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The growth of social media has yielded a range of virtual communities focused on issues related to education (Carpenter & Krutka, 2014; Hur & Brush, 2009). These communities, which operate across a range of different platforms, create an evolving landscape for users to navigate. Moreover, interactions within and across virtual communities has become a norm within society at large as well as within mathematics education. The Math Twitter Blog-o-Sphere (MTBoS), Mathematics Stack Exchange, specialized Facebook groups, and myNCTM are just a few examples of communities that are currently popular with mathematics teachers and educators in North America. Similarly, students of mathematics use virtual communities to make records of information that, in earlier times, would have been available through more informal channels. For example, solution clearinghouse sites (e.g., Chegg. com) allow students to request or post answers to problems sets and teacher-rating sites (e.g., offer a platform where students can trade information about their instructors.

With the ubiquity of internet-enabled devices, negotiating virtual communities has become a norm within mathematics teaching and learning. Consequently, educators, both new and old, who participate in these communities are encountering issues and ideas that they likely have limited experience with. This raises a number of questions for mathematics teacher educators seeking to help themselves, preservice teachers (PSTs), and current teachers understand these virtual communities. For example: How can the differences, similarities, and affordances of communities be highlighted? How can the boundaries that define and separate these communities be made clear? Within this chapter, we seek to address these and related questions by providing a framework for understanding these communities. We then use this framework to examine several communities currently popular within North America.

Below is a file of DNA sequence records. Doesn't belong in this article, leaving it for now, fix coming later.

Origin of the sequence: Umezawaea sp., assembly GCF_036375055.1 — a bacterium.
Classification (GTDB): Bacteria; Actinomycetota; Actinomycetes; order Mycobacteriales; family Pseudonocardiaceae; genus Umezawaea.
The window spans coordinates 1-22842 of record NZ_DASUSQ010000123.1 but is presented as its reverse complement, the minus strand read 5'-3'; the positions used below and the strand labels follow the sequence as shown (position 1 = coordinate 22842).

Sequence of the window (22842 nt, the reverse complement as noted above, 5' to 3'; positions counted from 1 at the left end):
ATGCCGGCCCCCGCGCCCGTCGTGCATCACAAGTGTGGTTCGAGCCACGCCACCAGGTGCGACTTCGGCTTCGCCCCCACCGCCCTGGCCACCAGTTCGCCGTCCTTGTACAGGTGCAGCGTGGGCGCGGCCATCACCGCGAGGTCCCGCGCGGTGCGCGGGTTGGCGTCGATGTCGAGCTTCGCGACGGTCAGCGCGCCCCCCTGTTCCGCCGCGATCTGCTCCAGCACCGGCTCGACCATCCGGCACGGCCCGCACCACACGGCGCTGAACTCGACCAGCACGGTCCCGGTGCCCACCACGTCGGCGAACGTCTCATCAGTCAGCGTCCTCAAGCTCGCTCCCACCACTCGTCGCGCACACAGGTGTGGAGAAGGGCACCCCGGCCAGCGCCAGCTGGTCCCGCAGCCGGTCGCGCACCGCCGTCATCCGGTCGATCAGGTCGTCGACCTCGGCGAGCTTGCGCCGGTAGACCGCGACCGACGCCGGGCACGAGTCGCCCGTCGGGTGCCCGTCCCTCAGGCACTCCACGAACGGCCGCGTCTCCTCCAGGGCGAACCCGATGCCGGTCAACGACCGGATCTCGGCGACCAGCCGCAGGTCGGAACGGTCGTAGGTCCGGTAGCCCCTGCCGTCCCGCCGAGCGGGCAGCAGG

Book chapter from Borders in Mathematics Pre-Service Teacher Education. Originally published by Springer. 2020.

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